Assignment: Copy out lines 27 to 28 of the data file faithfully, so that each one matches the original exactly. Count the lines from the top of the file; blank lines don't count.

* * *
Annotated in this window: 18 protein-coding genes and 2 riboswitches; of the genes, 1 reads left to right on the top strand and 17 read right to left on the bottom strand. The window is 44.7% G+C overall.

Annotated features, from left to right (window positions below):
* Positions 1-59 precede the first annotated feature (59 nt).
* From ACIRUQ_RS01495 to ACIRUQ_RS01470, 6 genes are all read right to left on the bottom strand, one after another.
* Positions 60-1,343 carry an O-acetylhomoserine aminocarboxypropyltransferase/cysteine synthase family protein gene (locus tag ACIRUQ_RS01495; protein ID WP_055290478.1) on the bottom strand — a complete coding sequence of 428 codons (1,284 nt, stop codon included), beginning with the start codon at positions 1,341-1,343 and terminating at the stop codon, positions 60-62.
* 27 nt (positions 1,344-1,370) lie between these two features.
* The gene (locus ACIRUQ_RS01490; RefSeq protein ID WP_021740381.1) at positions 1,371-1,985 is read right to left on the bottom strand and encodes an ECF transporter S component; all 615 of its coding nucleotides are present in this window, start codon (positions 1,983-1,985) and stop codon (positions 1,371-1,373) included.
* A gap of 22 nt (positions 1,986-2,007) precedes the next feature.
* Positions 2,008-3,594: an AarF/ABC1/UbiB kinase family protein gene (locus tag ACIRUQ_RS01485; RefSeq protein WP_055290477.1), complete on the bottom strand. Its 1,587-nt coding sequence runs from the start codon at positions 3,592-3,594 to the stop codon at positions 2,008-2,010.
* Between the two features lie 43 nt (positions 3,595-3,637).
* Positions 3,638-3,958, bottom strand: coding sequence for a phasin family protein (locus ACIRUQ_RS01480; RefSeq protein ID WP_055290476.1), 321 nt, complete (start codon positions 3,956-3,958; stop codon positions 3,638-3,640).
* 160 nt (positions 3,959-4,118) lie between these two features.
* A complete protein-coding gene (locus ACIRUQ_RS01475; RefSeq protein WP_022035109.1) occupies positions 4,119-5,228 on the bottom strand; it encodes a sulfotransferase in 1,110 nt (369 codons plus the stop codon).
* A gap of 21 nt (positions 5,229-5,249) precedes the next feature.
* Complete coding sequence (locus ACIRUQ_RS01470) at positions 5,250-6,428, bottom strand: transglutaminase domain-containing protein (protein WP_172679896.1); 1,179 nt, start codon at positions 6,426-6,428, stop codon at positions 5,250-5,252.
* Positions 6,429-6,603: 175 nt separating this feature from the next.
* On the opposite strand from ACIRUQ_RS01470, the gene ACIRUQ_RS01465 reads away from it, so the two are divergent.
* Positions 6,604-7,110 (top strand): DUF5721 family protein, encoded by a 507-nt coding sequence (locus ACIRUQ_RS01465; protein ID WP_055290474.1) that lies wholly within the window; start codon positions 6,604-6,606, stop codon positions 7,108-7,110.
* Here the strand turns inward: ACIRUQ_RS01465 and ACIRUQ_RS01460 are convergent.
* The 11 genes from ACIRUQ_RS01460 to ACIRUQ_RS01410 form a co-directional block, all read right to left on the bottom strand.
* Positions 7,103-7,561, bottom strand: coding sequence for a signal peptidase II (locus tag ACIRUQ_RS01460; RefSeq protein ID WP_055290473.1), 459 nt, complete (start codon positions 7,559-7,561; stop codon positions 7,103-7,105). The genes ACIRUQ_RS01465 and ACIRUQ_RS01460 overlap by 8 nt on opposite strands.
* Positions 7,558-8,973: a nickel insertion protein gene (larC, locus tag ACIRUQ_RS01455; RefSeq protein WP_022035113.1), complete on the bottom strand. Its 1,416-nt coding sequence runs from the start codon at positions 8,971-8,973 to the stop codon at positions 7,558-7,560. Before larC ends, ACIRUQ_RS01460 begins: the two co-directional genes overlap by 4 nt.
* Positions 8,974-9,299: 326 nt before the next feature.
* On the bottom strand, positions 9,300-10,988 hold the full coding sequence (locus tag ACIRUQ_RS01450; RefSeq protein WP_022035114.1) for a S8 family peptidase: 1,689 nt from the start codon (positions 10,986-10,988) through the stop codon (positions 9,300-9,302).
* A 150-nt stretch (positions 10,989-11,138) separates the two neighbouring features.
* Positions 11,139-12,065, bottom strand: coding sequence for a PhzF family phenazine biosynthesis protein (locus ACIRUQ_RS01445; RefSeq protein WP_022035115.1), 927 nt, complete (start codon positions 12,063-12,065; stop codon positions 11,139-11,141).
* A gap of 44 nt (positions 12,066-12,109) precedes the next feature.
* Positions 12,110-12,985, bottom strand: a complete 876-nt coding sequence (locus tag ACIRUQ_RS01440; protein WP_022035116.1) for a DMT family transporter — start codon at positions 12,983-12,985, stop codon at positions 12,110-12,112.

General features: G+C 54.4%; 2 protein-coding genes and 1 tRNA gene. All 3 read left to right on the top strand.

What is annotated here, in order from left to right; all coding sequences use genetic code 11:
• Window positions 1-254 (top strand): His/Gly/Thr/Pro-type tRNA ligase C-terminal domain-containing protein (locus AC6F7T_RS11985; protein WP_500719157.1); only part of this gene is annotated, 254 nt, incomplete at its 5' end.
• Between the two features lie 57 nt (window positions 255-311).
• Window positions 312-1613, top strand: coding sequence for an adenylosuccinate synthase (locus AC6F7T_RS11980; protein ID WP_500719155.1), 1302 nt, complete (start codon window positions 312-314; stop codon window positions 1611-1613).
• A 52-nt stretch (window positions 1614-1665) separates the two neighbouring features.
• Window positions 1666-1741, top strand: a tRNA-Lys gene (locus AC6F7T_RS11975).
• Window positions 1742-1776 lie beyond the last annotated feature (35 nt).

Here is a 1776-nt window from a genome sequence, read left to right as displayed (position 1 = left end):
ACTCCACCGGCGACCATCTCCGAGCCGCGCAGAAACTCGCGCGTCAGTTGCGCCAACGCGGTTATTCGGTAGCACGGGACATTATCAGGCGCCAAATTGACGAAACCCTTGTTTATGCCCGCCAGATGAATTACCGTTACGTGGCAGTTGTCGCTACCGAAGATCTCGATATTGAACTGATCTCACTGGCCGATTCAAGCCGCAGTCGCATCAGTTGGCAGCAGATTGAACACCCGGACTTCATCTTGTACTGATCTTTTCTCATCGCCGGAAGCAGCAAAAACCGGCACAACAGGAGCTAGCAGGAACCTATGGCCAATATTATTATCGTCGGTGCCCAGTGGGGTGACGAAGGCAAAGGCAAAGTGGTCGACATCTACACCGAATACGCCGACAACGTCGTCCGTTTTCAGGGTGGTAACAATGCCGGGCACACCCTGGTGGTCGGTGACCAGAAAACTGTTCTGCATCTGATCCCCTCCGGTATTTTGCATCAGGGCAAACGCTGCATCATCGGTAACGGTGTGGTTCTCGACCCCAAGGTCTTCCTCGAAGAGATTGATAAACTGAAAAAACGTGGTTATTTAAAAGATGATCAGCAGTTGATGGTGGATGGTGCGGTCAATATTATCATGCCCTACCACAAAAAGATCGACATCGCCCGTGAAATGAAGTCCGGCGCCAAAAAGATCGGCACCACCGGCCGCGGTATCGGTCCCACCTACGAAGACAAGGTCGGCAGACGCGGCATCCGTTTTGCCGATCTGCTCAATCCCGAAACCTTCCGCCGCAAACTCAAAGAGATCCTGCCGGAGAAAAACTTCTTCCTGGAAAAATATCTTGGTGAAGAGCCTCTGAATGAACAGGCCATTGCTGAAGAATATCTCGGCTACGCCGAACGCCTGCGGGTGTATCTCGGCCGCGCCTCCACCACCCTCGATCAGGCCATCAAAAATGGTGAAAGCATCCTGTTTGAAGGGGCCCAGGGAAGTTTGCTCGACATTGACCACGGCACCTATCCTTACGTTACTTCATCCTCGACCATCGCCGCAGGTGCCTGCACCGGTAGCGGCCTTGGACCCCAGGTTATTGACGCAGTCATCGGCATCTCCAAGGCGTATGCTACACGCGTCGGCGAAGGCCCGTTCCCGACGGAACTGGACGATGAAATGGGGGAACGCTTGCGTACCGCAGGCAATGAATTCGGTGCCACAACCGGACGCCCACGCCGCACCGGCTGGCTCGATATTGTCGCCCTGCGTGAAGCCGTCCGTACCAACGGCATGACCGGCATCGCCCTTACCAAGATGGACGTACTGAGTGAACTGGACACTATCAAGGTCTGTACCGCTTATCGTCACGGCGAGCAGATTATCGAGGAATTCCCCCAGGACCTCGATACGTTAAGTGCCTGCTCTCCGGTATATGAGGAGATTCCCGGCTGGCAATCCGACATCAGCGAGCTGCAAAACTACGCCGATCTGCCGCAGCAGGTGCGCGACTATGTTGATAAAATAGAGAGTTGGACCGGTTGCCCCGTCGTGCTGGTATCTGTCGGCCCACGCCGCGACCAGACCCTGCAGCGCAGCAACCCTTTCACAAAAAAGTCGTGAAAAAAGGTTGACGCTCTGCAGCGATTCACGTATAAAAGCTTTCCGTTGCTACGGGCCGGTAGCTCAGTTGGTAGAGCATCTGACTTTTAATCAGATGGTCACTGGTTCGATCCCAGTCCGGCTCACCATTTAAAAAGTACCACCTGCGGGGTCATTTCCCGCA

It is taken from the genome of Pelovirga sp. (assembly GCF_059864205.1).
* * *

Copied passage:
* A gap of 44 nt (positions 12,066-12,109) precedes the next feature.
* Positions 12,110-12,985, bottom strand: a complete 876-nt coding sequence (locus tag ACIRUQ_RS01440; protein WP_022035116.1) for a DMT family transporter — start codon at positions 12,983-12,985, stop codon at positions 12,110-12,112.